Pricing greenhouse gas emissions is a burgeoning and possibly lucrative financial means for climate change mitigation. Emissions pricing is being used to fund emissions-abatement technologies and to modify land management to improve carbon sequestration and retention. Here we discuss the principal land-management options under existing and realistic future emissions-price legislation in Australia, and examine them with respect to their anticipated direct and indirect effects on biodiversity. The main ways in which emissions price-driven changes to land management can affect biodiversity are through policies and practices for (1) environmental plantings for carbon sequestration, (2) native regrowth, (3) fire management, (4) forestry, (5) agricultural practices (including cropping and grazing), and (6) feral animal control. While most land-management options available to reduce net greenhouse gas emissions offer clear advantages to increase the viability of native biodiversity, we describe several caveats regarding potentially negative outcomes, and outline components that need to be considered if biodiversity is also to benefit from the new carbon economy. Carbon plantings will only have real biodiversity value if they comprise appropriate native tree species and provide suitable habitats and resources for valued fauna. Such plantings also risk severely altering local hydrology and reducing water availability. Management of regrowth post-agricultural abandonment requires setting appropriate baselines and allowing for thinning in certain circumstances, and improvements to forestry rotation lengths would likely increase carbon-retention capacity and biodiversity value. Prescribed burning to reduce the frequency of high-intensity wildfires in northern Australia is being used as a tool to increase carbon retention. Fire management in southern Australia is not readily amenable for maximising carbon storage potential, but will become increasingly important for biodiversity conservation as the climate warms. Carbon price-based modifications to agriculture that would benefit biodiversity include reductions in tillage frequency and livestock densities, reductions in fertiliser use, and retention and regeneration of native shrubs; however, anticipated shifts to exotic perennial grass species such as buffel grass and kikuyu could have net negative implications for native biodiversity. Finally, it is unlikely that major reductions in greenhouse gas emissions arising from feral animal control are possible, even though reduced densities of feral herbivores will benefit Australian biodiversity greatly. © 2013 Elsevier Ltd. Source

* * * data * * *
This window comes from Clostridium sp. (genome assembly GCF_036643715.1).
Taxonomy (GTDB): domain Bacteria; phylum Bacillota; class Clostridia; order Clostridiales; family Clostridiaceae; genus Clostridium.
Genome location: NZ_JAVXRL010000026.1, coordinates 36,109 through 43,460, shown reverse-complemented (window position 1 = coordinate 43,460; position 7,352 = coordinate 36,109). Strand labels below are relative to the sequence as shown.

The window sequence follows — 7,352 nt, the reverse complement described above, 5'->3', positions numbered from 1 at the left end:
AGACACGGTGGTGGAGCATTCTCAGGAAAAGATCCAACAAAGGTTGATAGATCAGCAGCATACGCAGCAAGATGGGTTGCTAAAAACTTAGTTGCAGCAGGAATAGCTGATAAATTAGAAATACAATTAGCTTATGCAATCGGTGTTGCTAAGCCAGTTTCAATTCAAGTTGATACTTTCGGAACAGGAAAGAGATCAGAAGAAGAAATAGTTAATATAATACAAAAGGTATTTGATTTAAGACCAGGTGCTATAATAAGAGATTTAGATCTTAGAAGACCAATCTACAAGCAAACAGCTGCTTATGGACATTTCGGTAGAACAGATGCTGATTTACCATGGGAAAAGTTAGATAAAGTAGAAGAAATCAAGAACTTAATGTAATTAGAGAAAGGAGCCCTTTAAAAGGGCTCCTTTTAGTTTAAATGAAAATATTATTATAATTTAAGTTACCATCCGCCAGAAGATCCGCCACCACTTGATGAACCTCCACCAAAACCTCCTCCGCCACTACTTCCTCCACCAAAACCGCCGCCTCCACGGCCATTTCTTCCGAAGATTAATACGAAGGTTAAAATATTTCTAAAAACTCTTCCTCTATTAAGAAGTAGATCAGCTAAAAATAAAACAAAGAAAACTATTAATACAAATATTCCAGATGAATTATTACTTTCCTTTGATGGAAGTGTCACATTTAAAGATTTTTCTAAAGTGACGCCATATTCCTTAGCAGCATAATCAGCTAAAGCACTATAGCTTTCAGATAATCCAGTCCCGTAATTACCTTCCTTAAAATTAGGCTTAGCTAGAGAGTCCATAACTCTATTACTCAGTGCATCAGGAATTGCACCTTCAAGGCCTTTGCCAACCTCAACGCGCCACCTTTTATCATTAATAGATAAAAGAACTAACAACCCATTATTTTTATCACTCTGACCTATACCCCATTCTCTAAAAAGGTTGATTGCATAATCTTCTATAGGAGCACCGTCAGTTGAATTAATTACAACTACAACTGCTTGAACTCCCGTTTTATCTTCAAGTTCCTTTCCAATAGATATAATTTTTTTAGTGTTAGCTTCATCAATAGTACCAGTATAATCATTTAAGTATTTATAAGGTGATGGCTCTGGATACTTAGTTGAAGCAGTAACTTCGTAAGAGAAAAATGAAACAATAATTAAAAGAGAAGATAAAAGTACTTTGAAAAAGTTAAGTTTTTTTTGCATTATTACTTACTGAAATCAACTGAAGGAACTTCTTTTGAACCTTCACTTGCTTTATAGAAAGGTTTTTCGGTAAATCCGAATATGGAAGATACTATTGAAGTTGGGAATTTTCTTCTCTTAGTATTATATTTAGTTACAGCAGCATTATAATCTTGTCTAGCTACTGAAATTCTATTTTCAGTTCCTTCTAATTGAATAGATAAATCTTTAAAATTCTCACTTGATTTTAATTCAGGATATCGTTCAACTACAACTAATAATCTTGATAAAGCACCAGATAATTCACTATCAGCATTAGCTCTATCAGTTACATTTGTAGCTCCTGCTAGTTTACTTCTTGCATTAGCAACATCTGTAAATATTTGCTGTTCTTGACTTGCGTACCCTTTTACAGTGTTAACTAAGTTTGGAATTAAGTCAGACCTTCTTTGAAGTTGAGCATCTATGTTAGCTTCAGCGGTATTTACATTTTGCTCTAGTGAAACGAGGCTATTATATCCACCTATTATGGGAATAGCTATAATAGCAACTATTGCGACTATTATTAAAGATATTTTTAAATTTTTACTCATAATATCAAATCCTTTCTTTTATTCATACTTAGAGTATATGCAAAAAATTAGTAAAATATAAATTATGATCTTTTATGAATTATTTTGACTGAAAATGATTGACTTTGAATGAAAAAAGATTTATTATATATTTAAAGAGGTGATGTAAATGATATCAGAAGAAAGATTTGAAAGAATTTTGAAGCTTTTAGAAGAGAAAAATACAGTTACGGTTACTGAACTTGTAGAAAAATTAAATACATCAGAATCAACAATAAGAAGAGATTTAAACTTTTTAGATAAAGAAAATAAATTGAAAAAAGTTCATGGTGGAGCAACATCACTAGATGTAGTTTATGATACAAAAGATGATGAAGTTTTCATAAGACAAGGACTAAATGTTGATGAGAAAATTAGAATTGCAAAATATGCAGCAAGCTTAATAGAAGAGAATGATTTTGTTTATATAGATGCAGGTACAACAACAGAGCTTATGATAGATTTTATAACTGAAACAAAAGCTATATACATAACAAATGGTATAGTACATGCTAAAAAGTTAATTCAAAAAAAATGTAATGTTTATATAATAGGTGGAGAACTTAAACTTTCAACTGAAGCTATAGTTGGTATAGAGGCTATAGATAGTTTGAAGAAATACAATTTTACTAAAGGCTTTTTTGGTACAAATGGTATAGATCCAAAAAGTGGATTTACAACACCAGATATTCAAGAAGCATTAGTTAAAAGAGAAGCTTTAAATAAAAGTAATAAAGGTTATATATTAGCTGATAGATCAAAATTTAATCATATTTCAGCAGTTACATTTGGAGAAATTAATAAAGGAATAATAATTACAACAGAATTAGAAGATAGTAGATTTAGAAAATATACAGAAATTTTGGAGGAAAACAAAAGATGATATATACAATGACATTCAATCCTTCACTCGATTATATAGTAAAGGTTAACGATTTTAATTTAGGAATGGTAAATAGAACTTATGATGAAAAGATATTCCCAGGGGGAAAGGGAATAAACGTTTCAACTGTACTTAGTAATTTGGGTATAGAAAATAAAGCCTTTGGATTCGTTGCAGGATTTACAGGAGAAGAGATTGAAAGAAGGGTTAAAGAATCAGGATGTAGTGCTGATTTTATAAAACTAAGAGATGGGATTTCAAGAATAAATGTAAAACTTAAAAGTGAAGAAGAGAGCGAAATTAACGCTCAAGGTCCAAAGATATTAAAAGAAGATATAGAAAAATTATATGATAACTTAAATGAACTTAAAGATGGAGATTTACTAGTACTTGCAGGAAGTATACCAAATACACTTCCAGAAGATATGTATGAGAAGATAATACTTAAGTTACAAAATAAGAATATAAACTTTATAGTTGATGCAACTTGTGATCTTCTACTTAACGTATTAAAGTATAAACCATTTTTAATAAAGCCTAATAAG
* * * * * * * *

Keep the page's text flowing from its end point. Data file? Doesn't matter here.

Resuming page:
Rotstayn L.D.,CSIRO | Collier M.A.,CSIRO | Chrastansky A.,CSIRO | Jeffrey S.J.,Innovation and the Arts | Luo J.-J.,Center for Australian Weather and Climate Research
Atmospheric Chemistry and Physics | Year: 2013

All the representative concentration pathways (RCPs) include declining aerosol emissions during the 21st century, but the effects of these declines on climate projections have had little attention. Here we assess the global and hemispheric-scale effects of declining anthropogenic aerosols in RCP4.5 in CSIRO-Mk3.6, a model from the Coupled Model Intercomparison Project Phase 5 (CMIP5). Results from this model are then compared with those from other CMIP5 models. We calculate the aerosol effective radiative forcing (ERF, including indirect effects) in CSIRO-Mk3.6 relative to 1850, using a series of atmospheric simulations with prescribed sea-surface temperatures (SST). Global-mean aerosol ERF at the top of the atmosphere is most negative in 2005 (-1.47 W m -2). Between 2005 and 2100 it increases by 1.46 W m−2, i.e., it approximately returns to 1850 levels. Although increasing greenhouse gases (GHGs) and declining aerosols both exert a positive ERF at the top of the atmosphere during the 21st century, they have opposing effects on radiative heating of the atmosphere: increasing GHGs warm the atmosphere, whereas declining aerosols cool the atmosphere due to reduced absorption of shortwave radiation by black carbon (BC). We then compare two projections for 2006-2100, using the coupled atmosphere-ocean version of the model. One (RCP45) follows the usual RCP4.5; the other (RCP45A2005) has identical forcing, except that emissions of anthropogenic aerosols and precursors are fixed at 2005 levels. The global-mean surface warming in RCP45 is 2.3° C per 95 yr, of which almost half (1.1° C) is caused by declining aerosols. The warming due to declining aerosols is almost twice as strong in the Northern Hemisphere as in the Southern Hemisphere, whereas that due to increasing GHGs is similar in the two hemispheres. For precipitation changes, the effects of declining aerosols are larger than those of increasing GHGs due to decreasing atmospheric absorption by black carbon: 63% of the projected global-mean precipitation increase of 0.16 mm per day is caused by declining aerosols. In the Northern Hemisphere, precipitation increases by 0.29 mm per day, of which 72% is caused by declining aerosols. Comparing 13 CMIP5 models, we find a correlation of-0.54 (significant at 5%) between aerosol ERF in the present climate and projected global-mean surface warming in RCP4.5; thus, models that have more negative aerosol ERF in the present climate tend to project stronger warming during 2006-2100. A similar correlation (-0.56) is found between aerosol ERF and projected changes in global-mean precipitation. These results suggest that aerosol forcing substantially modulates projected climate response in RCP4.5. In some respects, the effects of declining aerosols are quite distinct from those of increasing GHGs. Systematic efforts are needed to better quantify the role of declining aerosols in climate projections. © 2013 Author(s). Source